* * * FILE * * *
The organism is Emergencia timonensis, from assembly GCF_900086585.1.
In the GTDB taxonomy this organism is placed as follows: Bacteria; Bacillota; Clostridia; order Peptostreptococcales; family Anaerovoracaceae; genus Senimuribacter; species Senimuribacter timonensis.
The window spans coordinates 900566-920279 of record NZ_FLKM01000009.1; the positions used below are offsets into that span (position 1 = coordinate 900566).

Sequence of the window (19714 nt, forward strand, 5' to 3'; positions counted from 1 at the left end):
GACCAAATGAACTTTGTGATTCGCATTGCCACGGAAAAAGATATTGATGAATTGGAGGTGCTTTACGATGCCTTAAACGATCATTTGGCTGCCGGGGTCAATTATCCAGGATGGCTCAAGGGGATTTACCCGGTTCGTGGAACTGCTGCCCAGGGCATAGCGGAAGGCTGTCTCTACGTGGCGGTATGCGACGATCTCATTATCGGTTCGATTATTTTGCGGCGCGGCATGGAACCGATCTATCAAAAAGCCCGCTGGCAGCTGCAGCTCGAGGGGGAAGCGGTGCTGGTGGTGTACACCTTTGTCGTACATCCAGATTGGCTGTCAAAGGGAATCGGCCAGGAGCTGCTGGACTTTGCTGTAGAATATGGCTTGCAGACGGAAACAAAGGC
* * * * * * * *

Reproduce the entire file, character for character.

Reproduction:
The organism is Emergencia timonensis, from assembly GCF_900086585.1.
In the GTDB taxonomy this organism is placed as follows: Bacteria; Bacillota; Clostridia; order Peptostreptococcales; family Anaerovoracaceae; genus Senimuribacter; species Senimuribacter timonensis.
The window spans coordinates 900566-920279 of record NZ_FLKM01000009.1; the positions used below are offsets into that span (position 1 = coordinate 900566).

Sequence of the window (19714 nt, forward strand, 5' to 3'; positions counted from 1 at the left end):
GACCAAATGAACTTTGTGATTCGCATTGCCACGGAAAAAGATATTGATGAATTGGAGGTGCTTTACGATGCCTTAAACGATCATTTGGCTGCCGGGGTCAATTATCCAGGATGGCTCAAGGGGATTTACCCGGTTCGTGGAACTGCTGCCCAGGGCATAGCGGAAGGCTGTCTCTACGTGGCGGTATGCGACGATCTCATTATCGGTTCGATTATTTTGCGGCGCGGCATGGAACCGATCTATCAAAAAGCCCGCTGGCAGCTGCAGCTCGAGGGGGAAGCGGTGCTGGTGGTGTACACCTTTGTCGTACATCCAGATTGGCTGTCAAAGGGAATCGGCCAGGAGCTGCTGGACTTTGCTGTAGAATATGGCTTGCAGACGGAAACAAAGGC